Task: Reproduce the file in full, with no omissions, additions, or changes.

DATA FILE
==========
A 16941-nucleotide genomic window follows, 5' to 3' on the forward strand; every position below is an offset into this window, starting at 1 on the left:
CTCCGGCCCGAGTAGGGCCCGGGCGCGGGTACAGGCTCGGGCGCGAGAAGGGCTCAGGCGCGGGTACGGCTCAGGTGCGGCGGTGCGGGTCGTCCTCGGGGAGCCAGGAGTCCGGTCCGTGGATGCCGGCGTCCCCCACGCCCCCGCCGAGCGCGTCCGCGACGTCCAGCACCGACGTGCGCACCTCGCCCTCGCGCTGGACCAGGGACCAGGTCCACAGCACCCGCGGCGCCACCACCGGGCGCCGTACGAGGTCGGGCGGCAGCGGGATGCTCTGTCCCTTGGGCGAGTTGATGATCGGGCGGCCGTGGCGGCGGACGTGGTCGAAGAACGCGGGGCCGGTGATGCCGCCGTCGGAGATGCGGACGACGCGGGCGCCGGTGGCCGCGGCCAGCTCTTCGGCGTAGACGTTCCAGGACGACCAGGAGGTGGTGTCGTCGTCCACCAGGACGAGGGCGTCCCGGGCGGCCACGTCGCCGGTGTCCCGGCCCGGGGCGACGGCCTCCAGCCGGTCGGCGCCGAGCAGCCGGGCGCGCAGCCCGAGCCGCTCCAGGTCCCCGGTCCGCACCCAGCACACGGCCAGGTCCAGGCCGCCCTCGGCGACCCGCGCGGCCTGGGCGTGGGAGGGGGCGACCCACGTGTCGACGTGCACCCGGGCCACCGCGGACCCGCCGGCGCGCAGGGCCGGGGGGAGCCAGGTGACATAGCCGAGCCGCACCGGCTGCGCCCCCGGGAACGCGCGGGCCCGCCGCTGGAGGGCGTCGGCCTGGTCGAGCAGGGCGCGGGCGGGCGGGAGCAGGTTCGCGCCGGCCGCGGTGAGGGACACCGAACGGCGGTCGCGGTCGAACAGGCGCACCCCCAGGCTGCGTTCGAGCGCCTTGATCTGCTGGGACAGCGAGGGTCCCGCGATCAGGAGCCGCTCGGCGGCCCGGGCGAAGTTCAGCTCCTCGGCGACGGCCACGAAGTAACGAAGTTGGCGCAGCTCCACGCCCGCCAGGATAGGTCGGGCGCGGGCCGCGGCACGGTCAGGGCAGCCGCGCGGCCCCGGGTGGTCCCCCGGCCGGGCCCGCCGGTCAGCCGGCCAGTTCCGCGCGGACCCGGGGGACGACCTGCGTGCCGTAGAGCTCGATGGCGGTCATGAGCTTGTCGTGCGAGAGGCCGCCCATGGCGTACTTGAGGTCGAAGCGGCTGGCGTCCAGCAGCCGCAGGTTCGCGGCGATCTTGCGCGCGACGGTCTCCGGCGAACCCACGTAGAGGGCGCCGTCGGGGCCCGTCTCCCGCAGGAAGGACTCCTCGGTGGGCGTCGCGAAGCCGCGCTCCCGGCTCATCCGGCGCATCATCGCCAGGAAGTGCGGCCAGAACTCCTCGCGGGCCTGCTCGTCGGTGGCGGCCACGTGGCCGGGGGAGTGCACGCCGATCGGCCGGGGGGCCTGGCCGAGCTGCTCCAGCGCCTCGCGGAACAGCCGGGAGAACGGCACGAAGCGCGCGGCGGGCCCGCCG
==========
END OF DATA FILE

A 16941-nucleotide genomic window follows, 5' to 3' on the forward strand; every position below is an offset into this window, starting at 1 on the left:
CTCCGGCCCGAGTAGGGCCCGGGCGCGGGTACAGGCTCGGGCGCGAGAAGGGCTCAGGCGCGGGTACGGCTCAGGTGCGGCGGTGCGGGTCGTCCTCGGGGAGCCAGGAGTCCGGTCCGTGGATGCCGGCGTCCCCCACGCCCCCGCCGAGCGCGTCCGCGACGTCCAGCACCGACGTGCGCACCTCGCCCTCGCGCTGGACCAGGGACCAGGTCCACAGCACCCGCGGCGCCACCACCGGGCGCCGTACGAGGTCGGGCGGCAGCGGGATGCTCTGTCCCTTGGGCGAGTTGATGATCGGGCGGCCGTGGCGGCGGACGTGGTCGAAGAACGCGGGGCCGGTGATGCCGCCGTCGGAGATGCGGACGACGCGGGCGCCGGTGGCCGCGGCCAGCTCTTCGGCGTAGACGTTCCAGGACGACCAGGAGGTGGTGTCGTCGTCCACCAGGACGAGGGCGTCCCGGGCGGCCACGTCGCCGGTGTCCCGGCCCGGGGCGACGGCCTCCAGCCGGTCGGCGCCGAGCAGCCGGGCGCGCAGCCCGAGCCGCTCCAGGTCCCCGGTCCGCACCCAGCACACGGCCAGGTCCAGGCCGCCCTCGGCGACCCGCGCGGCCTGGGCGTGGGAGGGGGCGACCCACGTGTCGACGTGCACCCGGGCCACCGCGGACCCGCCGGCGCGCAGGGCCGGGGGGAGCCAGGTGACATAGCCGAGCCGCACCGGCTGCGCCCCCGGGAACGCGCGGGCCCGCCGCTGGAGGGCGTCGGCCTGGTCGAGCAGGGCGCGGGCGGGCGGGAGCAGGTTCGCGCCGGCCGCGGTGAGGGACACCGAACGGCGGTCGCGGTCGAACAGGCGCACCCCCAGGCTGCGTTCGAGCGCCTTGATCTGCTGGGACAGCGAGGGTCCCGCGATCAGGAGCCGCTCGGCGGCCCGGGCGAAGTTCAGCTCCTCGGCGACGGCCACGAAGTAACGAAGTTGGCGCAGCTCCACGCCCGCCAGGATAGGTCGGGCGCGGGCCGCGGCACGGTCAGGGCAGCCGCGCGGCCCCGGGTGGTCCCCCGGCCGGGCCCGCCGGTCAGCCGGCCAGTTCCGCGCGGACCCGGGGGACGACCTGCGTGCCGTAGAGCTCGATGGCGGTCATGAGCTTGTCGTGCGAGAGGCCGCCCATGGCGTACTTGAGGTCGAAGCGGCTGGCGTCCAGCAGCCGCAGGTTCGCGGCGATCTTGCGCGCGACGGTCTCCGGCGAACCCACGTAGAGGGCGCCGTCGGGGCCCGTCTCCCGCAGGAAGGACTCCTCGGTGGGCGTCGCGAAGCCGCGCTCCCGGCTCATCCGGCGCATCATCGCCAGGAAGTGCGGCCAGAACTCCTCGCGGGCCTGCTCGTCGGTGGCGGCCACGTGGCCGGGGGAGTGCACGCCGATCGGCCGGGGGGCCTGGCCGAGCTGCTCCAGCGCCTCGCGGAACAGCCGGGAGAACGGCACGAAGCGCGCGGCGGGCCCGCCG